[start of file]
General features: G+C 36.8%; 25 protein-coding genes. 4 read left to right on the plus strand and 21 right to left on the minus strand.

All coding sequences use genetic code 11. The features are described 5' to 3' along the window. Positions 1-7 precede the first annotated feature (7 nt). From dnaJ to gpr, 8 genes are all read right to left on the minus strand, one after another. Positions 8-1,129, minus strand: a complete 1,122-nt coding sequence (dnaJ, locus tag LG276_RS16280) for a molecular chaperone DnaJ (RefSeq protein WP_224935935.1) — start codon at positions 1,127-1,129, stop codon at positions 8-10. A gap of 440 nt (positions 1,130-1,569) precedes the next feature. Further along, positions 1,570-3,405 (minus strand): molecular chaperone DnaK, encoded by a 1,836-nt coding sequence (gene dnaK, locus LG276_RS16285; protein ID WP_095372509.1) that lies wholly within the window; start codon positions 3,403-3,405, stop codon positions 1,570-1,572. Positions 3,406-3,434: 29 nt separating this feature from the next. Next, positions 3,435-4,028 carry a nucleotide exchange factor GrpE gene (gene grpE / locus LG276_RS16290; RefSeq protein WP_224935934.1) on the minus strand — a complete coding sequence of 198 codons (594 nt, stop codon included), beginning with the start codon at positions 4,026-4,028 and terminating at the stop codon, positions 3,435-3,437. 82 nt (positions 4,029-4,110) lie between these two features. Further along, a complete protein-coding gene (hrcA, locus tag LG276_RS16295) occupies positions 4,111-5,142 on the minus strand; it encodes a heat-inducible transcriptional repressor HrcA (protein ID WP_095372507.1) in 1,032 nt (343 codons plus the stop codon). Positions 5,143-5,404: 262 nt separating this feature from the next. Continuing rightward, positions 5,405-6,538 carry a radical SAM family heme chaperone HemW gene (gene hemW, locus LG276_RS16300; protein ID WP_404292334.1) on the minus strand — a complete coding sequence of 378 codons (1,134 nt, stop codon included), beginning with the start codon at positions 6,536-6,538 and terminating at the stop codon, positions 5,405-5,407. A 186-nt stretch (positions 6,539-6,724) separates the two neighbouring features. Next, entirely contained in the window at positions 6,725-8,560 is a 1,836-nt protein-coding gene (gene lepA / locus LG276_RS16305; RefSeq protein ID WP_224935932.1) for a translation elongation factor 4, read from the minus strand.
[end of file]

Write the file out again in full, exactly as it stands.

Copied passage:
General features: G+C 36.8%; 25 protein-coding genes. 4 read left to right on the plus strand and 21 right to left on the minus strand.

All coding sequences use genetic code 11. The features are described 5' to 3' along the window. Positions 1-7 precede the first annotated feature (7 nt). From dnaJ to gpr, 8 genes are all read right to left on the minus strand, one after another. Positions 8-1,129, minus strand: a complete 1,122-nt coding sequence (dnaJ, locus tag LG276_RS16280) for a molecular chaperone DnaJ (RefSeq protein WP_224935935.1) — start codon at positions 1,127-1,129, stop codon at positions 8-10. A gap of 440 nt (positions 1,130-1,569) precedes the next feature. Further along, positions 1,570-3,405 (minus strand): molecular chaperone DnaK, encoded by a 1,836-nt coding sequence (gene dnaK, locus LG276_RS16285; protein ID WP_095372509.1) that lies wholly within the window; start codon positions 3,403-3,405, stop codon positions 1,570-1,572. Positions 3,406-3,434: 29 nt separating this feature from the next. Next, positions 3,435-4,028 carry a nucleotide exchange factor GrpE gene (gene grpE / locus LG276_RS16290; RefSeq protein WP_224935934.1) on the minus strand — a complete coding sequence of 198 codons (594 nt, stop codon included), beginning with the start codon at positions 4,026-4,028 and terminating at the stop codon, positions 3,435-3,437. 82 nt (positions 4,029-4,110) lie between these two features. Further along, a complete protein-coding gene (hrcA, locus tag LG276_RS16295) occupies positions 4,111-5,142 on the minus strand; it encodes a heat-inducible transcriptional repressor HrcA (protein ID WP_095372507.1) in 1,032 nt (343 codons plus the stop codon). Positions 5,143-5,404: 262 nt separating this feature from the next. Continuing rightward, positions 5,405-6,538 carry a radical SAM family heme chaperone HemW gene (gene hemW, locus LG276_RS16300; protein ID WP_404292334.1) on the minus strand — a complete coding sequence of 378 codons (1,134 nt, stop codon included), beginning with the start codon at positions 6,536-6,538 and terminating at the stop codon, positions 5,405-5,407. A 186-nt stretch (positions 6,539-6,724) separates the two neighbouring features. Next, entirely contained in the window at positions 6,725-8,560 is a 1,836-nt protein-coding gene (gene lepA / locus LG276_RS16305; RefSeq protein ID WP_224935932.1) for a translation elongation factor 4, read from the minus strand.